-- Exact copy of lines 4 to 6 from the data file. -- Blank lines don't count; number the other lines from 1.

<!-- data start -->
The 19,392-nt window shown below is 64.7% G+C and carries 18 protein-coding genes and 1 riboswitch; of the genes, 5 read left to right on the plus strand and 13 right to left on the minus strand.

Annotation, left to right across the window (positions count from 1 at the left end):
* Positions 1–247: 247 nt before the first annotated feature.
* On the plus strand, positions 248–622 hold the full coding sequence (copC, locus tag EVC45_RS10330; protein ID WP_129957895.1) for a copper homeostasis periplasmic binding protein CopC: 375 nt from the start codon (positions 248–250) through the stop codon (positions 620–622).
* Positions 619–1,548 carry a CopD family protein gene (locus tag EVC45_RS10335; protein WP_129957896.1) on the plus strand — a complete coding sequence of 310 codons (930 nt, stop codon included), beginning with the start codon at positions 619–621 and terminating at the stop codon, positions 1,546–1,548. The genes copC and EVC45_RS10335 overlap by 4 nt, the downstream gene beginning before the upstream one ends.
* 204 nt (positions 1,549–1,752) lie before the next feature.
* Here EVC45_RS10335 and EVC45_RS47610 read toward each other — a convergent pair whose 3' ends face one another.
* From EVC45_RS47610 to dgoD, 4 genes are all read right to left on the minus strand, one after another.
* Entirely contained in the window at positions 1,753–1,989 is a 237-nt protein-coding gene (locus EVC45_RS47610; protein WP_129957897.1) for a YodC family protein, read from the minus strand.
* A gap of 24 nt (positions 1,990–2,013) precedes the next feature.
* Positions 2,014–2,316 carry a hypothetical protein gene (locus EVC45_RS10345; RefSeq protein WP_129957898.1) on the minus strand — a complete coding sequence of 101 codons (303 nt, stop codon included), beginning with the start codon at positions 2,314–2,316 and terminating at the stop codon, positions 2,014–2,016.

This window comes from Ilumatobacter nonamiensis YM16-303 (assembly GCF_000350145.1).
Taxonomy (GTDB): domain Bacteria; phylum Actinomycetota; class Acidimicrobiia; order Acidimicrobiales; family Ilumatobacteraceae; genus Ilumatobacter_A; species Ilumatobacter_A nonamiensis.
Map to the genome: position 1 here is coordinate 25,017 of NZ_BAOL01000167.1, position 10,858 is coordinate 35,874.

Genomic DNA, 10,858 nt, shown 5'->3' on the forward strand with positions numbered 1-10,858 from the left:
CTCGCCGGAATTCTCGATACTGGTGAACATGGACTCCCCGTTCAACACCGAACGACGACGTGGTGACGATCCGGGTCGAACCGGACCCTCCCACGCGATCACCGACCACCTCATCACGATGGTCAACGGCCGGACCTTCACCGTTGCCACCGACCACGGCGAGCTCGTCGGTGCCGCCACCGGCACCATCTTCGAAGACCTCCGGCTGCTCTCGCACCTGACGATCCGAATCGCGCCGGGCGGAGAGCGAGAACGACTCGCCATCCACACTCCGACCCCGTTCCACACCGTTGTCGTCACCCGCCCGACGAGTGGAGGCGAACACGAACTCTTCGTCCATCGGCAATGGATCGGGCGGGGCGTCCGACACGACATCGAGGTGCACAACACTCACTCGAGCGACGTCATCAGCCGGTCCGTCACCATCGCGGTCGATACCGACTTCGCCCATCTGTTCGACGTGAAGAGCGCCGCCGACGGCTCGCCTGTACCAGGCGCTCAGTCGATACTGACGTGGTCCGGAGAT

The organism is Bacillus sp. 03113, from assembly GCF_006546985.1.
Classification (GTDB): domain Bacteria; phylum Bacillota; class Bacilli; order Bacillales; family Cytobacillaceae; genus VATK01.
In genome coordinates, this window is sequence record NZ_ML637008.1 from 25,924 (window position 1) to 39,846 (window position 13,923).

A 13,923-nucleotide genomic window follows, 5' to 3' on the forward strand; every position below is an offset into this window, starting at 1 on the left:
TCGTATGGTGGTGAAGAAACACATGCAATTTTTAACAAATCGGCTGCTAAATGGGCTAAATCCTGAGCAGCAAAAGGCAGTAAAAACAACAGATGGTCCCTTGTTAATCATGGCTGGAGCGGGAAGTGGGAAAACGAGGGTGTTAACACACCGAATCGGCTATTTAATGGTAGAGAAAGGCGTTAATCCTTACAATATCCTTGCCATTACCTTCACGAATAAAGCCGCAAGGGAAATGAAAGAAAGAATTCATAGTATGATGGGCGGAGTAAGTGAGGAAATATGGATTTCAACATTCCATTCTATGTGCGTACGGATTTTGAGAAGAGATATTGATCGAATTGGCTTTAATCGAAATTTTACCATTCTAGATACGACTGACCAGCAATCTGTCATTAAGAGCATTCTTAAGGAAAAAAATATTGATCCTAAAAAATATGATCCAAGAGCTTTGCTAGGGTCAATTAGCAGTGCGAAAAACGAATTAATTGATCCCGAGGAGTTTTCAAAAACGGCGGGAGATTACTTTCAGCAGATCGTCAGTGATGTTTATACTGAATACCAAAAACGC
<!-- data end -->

* On the plus strand, positions 248–622 hold the full coding sequence (copC, locus tag EVC45_RS10330; protein ID WP_129957895.1) for a copper homeostasis periplasmic binding protein CopC: 375 nt from the start codon (positions 248–250) through the stop codon (positions 620–622).
* Positions 619–1,548 carry a CopD family protein gene (locus tag EVC45_RS10335; protein WP_129957896.1) on the plus strand — a complete coding sequence of 310 codons (930 nt, stop codon included), beginning with the start codon at positions 619–621 and terminating at the stop codon, positions 1,546–1,548. The genes copC and EVC45_RS10335 overlap by 4 nt, the downstream gene beginning before the upstream one ends.
* 204 nt (positions 1,549–1,752) lie before the next feature.